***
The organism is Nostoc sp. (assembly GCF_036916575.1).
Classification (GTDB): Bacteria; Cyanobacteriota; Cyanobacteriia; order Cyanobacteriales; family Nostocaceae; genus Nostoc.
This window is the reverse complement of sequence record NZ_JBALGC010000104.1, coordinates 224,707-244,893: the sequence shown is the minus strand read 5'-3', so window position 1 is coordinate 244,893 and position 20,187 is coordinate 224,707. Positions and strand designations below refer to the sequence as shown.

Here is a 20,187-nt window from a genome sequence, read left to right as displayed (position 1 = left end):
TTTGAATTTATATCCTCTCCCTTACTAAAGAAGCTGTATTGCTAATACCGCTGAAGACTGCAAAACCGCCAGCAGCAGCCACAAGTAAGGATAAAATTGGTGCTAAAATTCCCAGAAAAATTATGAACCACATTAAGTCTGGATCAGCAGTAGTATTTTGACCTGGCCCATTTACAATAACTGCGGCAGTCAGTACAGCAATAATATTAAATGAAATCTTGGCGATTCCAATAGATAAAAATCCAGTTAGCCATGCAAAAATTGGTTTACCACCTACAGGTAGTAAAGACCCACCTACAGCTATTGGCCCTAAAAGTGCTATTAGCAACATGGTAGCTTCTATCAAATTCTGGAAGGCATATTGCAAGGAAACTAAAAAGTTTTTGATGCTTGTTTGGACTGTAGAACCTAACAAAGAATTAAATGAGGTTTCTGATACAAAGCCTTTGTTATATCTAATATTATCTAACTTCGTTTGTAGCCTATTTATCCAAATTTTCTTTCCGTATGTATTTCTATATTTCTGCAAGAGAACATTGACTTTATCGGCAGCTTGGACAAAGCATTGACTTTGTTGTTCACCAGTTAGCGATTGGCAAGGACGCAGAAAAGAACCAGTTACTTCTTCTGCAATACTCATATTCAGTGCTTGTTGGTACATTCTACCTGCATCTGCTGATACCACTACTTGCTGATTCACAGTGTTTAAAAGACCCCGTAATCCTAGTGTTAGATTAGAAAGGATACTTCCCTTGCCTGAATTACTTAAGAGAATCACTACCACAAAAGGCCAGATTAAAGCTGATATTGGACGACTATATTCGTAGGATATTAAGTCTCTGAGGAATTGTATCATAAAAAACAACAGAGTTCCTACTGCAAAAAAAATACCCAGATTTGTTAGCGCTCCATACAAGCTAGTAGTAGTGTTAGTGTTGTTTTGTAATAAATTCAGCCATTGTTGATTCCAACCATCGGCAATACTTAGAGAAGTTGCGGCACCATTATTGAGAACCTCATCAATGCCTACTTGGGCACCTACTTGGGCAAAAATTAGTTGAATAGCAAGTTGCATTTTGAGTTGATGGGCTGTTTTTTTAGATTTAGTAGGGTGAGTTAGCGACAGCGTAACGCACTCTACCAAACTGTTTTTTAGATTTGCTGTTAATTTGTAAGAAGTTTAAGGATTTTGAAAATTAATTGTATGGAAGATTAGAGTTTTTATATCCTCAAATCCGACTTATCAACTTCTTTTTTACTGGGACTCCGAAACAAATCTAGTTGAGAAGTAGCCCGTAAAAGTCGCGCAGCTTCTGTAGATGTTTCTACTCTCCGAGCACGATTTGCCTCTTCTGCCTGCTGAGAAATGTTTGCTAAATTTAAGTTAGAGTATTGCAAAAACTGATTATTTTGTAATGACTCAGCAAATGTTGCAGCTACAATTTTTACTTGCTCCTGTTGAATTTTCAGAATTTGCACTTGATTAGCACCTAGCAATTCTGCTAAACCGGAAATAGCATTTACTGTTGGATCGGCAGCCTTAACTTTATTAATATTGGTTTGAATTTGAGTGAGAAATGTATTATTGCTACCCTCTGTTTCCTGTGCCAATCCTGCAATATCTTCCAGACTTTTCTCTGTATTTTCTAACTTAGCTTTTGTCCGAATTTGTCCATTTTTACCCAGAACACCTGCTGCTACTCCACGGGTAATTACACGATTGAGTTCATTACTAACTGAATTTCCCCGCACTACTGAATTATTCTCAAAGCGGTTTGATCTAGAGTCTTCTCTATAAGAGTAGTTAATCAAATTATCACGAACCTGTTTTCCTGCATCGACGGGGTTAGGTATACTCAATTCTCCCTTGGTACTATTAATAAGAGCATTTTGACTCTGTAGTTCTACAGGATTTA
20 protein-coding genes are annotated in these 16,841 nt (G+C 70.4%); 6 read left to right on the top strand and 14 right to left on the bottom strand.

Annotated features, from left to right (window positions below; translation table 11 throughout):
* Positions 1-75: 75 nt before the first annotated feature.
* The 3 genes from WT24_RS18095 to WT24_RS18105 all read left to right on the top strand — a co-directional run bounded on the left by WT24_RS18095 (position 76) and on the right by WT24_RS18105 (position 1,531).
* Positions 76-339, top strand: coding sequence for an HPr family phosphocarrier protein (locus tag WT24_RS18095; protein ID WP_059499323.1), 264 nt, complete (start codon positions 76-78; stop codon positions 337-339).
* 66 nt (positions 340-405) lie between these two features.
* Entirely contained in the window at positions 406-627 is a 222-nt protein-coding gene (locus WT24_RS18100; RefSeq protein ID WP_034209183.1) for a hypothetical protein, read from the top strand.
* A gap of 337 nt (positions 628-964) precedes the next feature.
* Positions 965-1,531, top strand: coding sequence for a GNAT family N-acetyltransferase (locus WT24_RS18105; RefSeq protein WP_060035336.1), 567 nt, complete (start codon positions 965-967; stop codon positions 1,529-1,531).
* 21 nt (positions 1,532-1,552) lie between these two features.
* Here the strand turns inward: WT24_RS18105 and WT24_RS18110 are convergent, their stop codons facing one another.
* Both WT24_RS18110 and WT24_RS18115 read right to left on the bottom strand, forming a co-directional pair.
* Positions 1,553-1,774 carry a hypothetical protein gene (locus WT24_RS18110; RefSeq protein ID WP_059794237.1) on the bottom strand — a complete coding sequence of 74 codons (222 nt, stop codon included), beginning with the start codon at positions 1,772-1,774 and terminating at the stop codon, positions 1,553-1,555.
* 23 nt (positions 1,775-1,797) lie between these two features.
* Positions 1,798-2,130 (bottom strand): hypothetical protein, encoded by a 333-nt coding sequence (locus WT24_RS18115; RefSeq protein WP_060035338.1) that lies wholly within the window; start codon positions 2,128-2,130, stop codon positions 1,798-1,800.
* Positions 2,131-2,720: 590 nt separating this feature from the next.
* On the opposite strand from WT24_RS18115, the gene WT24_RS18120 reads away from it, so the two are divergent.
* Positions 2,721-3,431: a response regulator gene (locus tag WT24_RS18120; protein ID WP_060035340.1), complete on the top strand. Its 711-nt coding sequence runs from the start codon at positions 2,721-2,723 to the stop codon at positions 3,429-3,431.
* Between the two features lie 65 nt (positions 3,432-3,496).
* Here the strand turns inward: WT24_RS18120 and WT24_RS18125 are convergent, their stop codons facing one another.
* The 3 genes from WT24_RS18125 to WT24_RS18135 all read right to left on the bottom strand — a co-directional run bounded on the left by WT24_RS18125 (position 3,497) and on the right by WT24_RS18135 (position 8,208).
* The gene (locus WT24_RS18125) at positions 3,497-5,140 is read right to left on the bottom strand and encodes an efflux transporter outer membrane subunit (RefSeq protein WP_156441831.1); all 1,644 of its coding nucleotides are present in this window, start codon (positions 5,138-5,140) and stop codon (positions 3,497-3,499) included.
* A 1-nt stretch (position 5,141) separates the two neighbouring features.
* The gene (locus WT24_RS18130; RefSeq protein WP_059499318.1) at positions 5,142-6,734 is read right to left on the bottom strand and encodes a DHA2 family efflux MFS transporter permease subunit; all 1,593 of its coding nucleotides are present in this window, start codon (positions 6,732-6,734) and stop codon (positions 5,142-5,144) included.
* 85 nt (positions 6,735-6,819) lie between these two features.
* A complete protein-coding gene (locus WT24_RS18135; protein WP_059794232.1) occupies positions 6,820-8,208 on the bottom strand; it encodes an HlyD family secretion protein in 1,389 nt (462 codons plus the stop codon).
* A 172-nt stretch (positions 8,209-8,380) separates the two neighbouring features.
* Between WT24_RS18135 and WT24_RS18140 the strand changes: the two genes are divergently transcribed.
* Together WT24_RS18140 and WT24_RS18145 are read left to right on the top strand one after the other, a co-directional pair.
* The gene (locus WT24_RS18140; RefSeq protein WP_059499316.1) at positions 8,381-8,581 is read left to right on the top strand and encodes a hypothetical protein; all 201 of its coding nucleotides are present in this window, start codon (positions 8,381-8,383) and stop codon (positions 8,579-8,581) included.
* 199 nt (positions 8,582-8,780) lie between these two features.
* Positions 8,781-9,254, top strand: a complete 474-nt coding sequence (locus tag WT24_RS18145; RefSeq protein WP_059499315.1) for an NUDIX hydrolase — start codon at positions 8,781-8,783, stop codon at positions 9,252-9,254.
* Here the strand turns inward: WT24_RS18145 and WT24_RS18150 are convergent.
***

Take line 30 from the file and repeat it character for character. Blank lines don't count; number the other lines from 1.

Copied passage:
* 85 nt (positions 6,735-6,819) lie between these two features.